Captain William R. Williams
Captain William R. Williams, whose marine life began in 1851, may be considered as one of the veteran masters now active on shipboard, his remarkable vigor, however, making him seem tireless in the performance of his duties. He is a son of David and Eleanor (Williams) Williams, both natives of Conway, North Wales, where he also was born, on March 12, 1835. They came to the United States in 1845, locating first in Cincinnati, Ohio, remaining in that city but one year, going thence to Waukesha, Wis., where the father purchased a farm. He did not enjoy this new home a great while, as he crossed the dark river in 1847, his widow surviving until 1891.
At Waukesha and Milwaukee, William acquired a public-school education, attending until he was sixteen years of age, when he shipped before the mast in the schooner Traveler. The next spring he joined the schooner Daniel Newhall with Capt. Charles Lewis, and in the spring of 1854 came out in the D.O. Dickinson, closing in the Milwaukee Belle with the same skipper, and shipped in the same schooner the next season with Capt. Thomas Davis. In 1856 Captain Williams went to New Orleans and shipped in the schooner William Pratt, plying on the Gulf of Mexico between Galveston and New Orleans and Havana; he closed the year in the bark William A. Alden out of New York. Returning to the lakes in 1857, he was appointed mate of the schooner Walrus, closing the season in the Falcon, both commanded by Capt. J. Fitzgerald, and remaining on her until 1861, when he was appointed master of the smart brig Racine, of Racine, and sailed her three seasons. The next vessel of which he became master was the schooner, Glenbulah, which he bought out in 1867, and sailed successfully until she was destroyed by the great fire at Chicago in 1871. He then transferred to the bark St. Lawrence, on which he closed that season. The next year he was appointed master of the bark Parana. In the spring of 1873 Captain Williams entered the employ of R.P. Fitzgerald as master of the schooner Joseph Paige, which he sailed twenty successive seasons, the vessel having changed owners in the meantime. It is unnecessary to say that good business success attended the captain while making this notable record. In 1893 he was appointed master of the schooner M.R. Warner. The next year he went to Yellowstone Park and took command of the steamer Cella. In the spring of 1895 he entered the employ of the Milwaukee Tug Boat Company, as master of the schooner Amboy, and has sailed her four consecutive seasons, thus rounding out forty-seven years of active service as mariner, being master thirty- seven years. Socially, the Captain is a veteran Royal Arch Mason, of Wisconsin Chapter No. 7, and a Master Mason, of Wisconsin Lodge No. 13.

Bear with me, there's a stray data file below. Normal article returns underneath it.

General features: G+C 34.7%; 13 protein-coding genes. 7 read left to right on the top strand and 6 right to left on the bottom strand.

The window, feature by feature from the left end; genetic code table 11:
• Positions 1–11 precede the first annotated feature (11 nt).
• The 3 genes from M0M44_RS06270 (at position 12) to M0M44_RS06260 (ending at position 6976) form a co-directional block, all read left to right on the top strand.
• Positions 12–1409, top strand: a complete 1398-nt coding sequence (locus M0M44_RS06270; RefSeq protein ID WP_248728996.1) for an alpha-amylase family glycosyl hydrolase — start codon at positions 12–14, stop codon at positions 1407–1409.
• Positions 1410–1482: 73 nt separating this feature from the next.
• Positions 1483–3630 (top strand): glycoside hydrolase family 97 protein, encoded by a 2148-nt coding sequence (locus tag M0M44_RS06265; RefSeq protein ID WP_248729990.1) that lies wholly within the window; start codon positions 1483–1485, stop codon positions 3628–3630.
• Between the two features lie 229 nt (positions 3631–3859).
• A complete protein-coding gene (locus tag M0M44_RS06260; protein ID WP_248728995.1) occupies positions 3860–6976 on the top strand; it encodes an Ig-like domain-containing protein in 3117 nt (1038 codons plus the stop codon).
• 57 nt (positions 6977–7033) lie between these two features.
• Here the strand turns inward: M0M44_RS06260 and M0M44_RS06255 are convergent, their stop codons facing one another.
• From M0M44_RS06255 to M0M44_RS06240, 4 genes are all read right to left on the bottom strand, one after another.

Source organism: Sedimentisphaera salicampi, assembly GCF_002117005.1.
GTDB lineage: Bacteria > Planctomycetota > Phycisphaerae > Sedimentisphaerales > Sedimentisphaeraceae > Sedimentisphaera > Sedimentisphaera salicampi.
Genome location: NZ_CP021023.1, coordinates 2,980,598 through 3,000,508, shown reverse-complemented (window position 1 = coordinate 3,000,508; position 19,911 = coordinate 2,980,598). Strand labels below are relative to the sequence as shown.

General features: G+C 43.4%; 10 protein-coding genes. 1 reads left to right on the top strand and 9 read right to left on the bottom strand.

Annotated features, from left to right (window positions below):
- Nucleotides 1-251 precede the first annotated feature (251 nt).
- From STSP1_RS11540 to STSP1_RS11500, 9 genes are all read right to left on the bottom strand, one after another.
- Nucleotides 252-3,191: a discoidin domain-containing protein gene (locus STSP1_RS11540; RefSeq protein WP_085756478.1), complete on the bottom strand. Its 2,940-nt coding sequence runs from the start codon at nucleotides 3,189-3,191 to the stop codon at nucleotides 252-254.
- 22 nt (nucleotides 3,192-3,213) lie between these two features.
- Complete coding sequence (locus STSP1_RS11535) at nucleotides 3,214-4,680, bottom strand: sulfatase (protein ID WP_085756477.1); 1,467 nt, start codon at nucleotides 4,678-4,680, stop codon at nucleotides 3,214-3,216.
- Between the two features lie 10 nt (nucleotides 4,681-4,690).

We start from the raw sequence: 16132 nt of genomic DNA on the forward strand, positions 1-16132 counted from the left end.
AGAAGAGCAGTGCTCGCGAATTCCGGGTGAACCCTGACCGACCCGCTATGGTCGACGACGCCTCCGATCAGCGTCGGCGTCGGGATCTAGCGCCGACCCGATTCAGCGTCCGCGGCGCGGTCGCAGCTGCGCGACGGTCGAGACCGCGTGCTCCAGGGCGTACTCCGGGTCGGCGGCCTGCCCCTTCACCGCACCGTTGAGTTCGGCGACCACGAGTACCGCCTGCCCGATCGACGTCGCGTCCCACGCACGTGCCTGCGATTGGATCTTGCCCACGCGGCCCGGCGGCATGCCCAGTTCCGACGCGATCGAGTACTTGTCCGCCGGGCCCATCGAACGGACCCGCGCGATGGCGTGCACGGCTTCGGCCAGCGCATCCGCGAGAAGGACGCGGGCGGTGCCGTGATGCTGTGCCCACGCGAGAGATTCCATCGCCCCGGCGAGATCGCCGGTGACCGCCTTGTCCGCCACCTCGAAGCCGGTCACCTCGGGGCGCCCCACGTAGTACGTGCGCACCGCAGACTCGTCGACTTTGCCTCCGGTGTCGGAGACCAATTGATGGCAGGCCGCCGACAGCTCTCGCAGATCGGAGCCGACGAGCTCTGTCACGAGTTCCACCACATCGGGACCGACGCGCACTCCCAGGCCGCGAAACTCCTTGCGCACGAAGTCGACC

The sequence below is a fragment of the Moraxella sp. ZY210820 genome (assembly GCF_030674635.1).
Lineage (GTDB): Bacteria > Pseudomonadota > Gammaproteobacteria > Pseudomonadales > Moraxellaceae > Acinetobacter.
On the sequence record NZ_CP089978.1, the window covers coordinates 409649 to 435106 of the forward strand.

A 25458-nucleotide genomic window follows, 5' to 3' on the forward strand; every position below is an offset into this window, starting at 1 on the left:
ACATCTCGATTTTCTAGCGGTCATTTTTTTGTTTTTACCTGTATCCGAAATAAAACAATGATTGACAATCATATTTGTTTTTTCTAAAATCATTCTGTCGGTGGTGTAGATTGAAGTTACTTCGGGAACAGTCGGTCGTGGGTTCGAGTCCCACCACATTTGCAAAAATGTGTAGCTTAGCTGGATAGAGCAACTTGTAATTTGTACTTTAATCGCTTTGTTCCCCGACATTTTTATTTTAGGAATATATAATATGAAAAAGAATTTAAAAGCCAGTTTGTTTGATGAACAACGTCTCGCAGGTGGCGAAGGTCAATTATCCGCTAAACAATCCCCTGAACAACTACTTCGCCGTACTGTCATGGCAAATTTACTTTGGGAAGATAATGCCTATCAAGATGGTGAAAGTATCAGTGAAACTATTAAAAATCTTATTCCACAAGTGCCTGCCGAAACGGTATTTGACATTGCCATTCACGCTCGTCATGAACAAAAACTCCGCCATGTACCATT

In January, 1861, Captain Williams was wedded to Miss Ellen H. Williams, of Milwaukee. The children born to this union are: Mary and Alice, the former being the wife of George Anderson. The Captain has four grandchildren. The family homestead is at No. 260 Twentieth street, Milwaukee, Wisconsin.
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This version of Volume II is based, with permission, on the work of the great volunteers at the Marine Captains Biographies site. To them goes the credit for reorganizing the content into some coherent order. The biographies in the original volume are in essentially random order.
Some of the transcription work was also done by Brendon Baillod, who maintains an excellent guide to Great Lakes Shipwreck Research.